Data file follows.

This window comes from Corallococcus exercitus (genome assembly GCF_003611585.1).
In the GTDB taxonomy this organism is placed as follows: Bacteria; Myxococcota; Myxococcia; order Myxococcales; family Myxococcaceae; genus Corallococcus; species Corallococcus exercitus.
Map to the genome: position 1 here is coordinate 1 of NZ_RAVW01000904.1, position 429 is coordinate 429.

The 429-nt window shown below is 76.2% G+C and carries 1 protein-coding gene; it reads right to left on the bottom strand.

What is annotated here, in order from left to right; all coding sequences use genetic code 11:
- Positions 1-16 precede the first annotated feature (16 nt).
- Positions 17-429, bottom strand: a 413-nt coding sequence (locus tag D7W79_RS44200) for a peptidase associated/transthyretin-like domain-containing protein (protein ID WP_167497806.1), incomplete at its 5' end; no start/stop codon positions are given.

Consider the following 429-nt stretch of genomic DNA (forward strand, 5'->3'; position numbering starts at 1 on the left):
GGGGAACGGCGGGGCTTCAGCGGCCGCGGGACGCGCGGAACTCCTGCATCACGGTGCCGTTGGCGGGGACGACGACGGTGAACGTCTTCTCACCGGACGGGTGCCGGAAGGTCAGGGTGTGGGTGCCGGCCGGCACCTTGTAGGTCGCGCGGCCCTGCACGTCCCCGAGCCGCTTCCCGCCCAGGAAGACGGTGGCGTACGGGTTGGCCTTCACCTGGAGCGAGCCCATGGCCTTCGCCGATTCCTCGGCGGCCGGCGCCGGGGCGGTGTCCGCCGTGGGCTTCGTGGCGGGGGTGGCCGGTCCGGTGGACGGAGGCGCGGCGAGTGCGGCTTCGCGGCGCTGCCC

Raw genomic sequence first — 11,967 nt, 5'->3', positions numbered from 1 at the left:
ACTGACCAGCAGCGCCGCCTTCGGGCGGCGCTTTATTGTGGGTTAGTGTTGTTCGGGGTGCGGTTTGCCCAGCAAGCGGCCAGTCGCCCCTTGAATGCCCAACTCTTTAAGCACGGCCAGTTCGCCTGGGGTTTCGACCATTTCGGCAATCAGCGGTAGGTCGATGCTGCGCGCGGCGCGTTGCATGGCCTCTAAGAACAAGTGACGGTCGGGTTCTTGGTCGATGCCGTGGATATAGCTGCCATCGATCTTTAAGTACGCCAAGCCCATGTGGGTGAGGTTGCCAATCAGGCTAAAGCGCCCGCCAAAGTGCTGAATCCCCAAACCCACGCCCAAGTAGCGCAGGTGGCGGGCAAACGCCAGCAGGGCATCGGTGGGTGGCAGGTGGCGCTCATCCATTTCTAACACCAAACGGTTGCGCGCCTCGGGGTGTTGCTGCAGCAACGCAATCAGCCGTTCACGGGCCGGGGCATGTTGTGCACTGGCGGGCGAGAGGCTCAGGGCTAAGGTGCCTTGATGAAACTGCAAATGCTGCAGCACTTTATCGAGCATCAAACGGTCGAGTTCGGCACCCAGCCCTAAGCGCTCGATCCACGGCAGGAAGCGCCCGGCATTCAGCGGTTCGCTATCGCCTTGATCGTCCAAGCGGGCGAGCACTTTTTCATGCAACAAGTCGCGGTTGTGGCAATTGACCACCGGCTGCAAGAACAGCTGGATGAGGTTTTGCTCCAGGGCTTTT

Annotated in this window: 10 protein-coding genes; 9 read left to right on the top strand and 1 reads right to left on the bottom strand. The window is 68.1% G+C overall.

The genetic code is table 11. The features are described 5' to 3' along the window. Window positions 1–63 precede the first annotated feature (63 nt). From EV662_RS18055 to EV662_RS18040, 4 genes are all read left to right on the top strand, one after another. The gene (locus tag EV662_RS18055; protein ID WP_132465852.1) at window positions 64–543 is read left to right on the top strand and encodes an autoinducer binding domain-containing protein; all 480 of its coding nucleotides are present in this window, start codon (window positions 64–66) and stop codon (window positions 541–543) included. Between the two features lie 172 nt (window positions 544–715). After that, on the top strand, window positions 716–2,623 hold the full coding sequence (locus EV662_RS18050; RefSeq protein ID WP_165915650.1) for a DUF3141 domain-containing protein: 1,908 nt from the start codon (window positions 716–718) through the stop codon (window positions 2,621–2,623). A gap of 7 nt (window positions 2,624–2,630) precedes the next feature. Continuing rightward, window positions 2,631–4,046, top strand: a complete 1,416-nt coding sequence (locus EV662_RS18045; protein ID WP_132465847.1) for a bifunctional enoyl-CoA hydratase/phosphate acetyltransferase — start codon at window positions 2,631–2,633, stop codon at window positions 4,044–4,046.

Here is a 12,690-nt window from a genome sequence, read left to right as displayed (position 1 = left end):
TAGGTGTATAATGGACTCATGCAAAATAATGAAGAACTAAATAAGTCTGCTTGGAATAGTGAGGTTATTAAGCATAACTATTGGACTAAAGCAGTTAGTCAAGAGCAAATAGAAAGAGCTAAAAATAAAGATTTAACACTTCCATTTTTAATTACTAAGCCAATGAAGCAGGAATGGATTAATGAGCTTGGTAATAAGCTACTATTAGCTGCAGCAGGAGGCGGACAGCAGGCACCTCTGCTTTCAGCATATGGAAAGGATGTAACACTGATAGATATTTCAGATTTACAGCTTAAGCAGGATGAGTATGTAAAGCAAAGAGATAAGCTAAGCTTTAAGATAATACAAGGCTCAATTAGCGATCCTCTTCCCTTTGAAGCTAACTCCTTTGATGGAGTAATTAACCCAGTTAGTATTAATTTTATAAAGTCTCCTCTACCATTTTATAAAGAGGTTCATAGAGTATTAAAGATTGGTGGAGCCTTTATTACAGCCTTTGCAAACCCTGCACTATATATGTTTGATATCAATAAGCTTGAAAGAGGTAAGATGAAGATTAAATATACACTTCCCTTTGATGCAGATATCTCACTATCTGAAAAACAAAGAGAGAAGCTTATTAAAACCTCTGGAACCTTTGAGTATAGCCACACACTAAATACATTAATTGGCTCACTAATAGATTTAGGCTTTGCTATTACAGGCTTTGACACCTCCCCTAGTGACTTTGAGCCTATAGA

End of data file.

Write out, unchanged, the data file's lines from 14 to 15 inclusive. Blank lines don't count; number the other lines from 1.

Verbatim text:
Here is a 12,690-nt window from a genome sequence, read left to right as displayed (position 1 = left end):
TAGGTGTATAATGGACTCATGCAAAATAATGAAGAACTAAATAAGTCTGCTTGGAATAGTGAGGTTATTAAGCATAACTATTGGACTAAAGCAGTTAGTCAAGAGCAAATAGAAAGAGCTAAAAATAAAGATTTAACACTTCCATTTTTAATTACTAAGCCAATGAAGCAGGAATGGATTAATGAGCTTGGTAATAAGCTACTATTAGCTGCAGCAGGAGGCGGACAGCAGGCACCTCTGCTTTCAGCATATGGAAAGGATGTAACACTGATAGATATTTCAGATTTACAGCTTAAGCAGGATGAGTATGTAAAGCAAAGAGATAAGCTAAGCTTTAAGATAATACAAGGCTCAATTAGCGATCCTCTTCCCTTTGAAGCTAACTCCTTTGATGGAGTAATTAACCCAGTTAGTATTAATTTTATAAAGTCTCCTCTACCATTTTATAAAGAGGTTCATAGAGTATTAAAGATTGGTGGAGCCTTTATTACAGCCTTTGCAAACCCTGCACTATATATGTTTGATATCAATAAGCTTGAAAGAGGTAAGATGAAGATTAAATATACACTTCCCTTTGATGCAGATATCTCACTATCTGAAAAACAAAGAGAGAAGCTTATTAAAACCTCTGGAACCTTTGAGTATAGCCACACACTAAATACATTAATTGGCTCACTAATAGATTTAGGCTTTGCTATTACAGGCTTTGACACCTCCCCTAGTGACTTTGAGCCTATAGA